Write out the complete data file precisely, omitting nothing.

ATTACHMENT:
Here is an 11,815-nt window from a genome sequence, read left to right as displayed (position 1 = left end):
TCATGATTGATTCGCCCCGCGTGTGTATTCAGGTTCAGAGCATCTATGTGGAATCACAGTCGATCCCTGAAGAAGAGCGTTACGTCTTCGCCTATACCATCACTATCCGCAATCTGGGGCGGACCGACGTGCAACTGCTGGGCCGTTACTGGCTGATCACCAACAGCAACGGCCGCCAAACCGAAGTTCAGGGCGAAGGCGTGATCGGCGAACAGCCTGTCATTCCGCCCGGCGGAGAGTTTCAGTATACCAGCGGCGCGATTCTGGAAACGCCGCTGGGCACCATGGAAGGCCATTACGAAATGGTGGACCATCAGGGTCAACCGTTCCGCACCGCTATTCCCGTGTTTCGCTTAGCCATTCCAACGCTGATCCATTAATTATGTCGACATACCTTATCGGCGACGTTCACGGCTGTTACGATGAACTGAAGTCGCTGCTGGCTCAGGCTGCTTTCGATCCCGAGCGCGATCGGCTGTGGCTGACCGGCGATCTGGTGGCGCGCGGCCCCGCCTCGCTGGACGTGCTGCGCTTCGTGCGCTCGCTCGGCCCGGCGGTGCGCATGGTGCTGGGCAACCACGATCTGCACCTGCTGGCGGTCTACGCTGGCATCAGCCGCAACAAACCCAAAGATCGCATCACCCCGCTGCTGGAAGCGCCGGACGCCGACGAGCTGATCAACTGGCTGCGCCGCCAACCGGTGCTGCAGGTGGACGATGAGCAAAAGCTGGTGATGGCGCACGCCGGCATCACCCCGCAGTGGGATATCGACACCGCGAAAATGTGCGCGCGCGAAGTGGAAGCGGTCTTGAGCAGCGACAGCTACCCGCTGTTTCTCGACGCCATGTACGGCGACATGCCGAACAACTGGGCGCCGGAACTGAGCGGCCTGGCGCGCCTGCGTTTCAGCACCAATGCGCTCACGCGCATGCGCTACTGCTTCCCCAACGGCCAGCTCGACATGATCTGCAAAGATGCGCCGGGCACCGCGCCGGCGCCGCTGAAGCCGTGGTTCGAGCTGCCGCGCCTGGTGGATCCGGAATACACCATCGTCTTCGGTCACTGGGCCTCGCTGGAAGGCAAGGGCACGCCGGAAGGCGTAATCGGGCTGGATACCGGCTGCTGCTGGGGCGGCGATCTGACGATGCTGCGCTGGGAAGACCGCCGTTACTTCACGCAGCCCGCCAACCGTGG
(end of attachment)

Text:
Here is an 11,815-nt window from a genome sequence, read left to right as displayed (position 1 = left end):
TCATGATTGATTCGCCCCGCGTGTGTATTCAGGTTCAGAGCATCTATGTGGAATCACAGTCGATCCCTGAAGAAGAGCGTTACGTCTTCGCCTATACCATCACTATCCGCAATCTGGGGCGGACCGACGTGCAACTGCTGGGCCGTTACTGGCTGATCACCAACAGCAACGGCCGCCAAACCGAAGTTCAGGGCGAAGGCGTGATCGGCGAACAGCCTGTCATTCCGCCCGGCGGAGAGTTTCAGTATACCAGCGGCGCGATTCTGGAAACGCCGCTGGGCACCATGGAAGGCCATTACGAAATGGTGGACCATCAGGGTCAACCGTTCCGCACCGCTATTCCCGTGTTTCGCTTAGCCATTCCAACGCTGATCCATTAATTATGTCGACATACCTTATCGGCGACGTTCACGGCTGTTACGATGAACTGAAGTCGCTGCTGGCTCAGGCTGCTTTCGATCCCGAGCGCGATCGGCTGTGGCTGACCGGCGATCTGGTGGCGCGCGGCCCCGCCTCGCTGGACGTGCTGCGCTTCGTGCGCTCGCTCGGCCCGGCGGTGCGCATGGTGCTGGGCAACCACGATCTGCACCTGCTGGCGGTCTACGCTGGCATCAGCCGCAACAAACCCAAAGATCGCATCACCCCGCTGCTGGAAGCGCCGGACGCCGACGAGCTGATCAACTGGCTGCGCCGCCAACCGGTGCTGCAGGTGGACGATGAGCAAAAGCTGGTGATGGCGCACGCCGGCATCACCCCGCAGTGGGATATCGACACCGCGAAAATGTGCGCGCGCGAAGTGGAAGCGGTCTTGAGCAGCGACAGCTACCCGCTGTTTCTCGACGCCATGTACGGCGACATGCCGAACAACTGGGCGCCGGAACTGAGCGGCCTGGCGCGCCTGCGTTTCAGCACCAATGCGCTCACGCGCATGCGCTACTGCTTCCCCAACGGCCAGCTCGACATGATCTGCAAAGATGCGCCGGGCACCGCGCCGGCGCCGCTGAAGCCGTGGTTCGAGCTGCCGCGCCTGGTGGATCCGGAATACACCATCGTCTTCGGTCACTGGGCCTCGCTGGAAGGCAAGGGCACGCCGGAAGGCGTAATCGGGCTGGATACCGGCTGCTGCTGGGGCGGCGATCTGACGATGCTGCGCTGGGAAGACCGCCGTTACTTCACGCAGCCCGCCAACCGTGG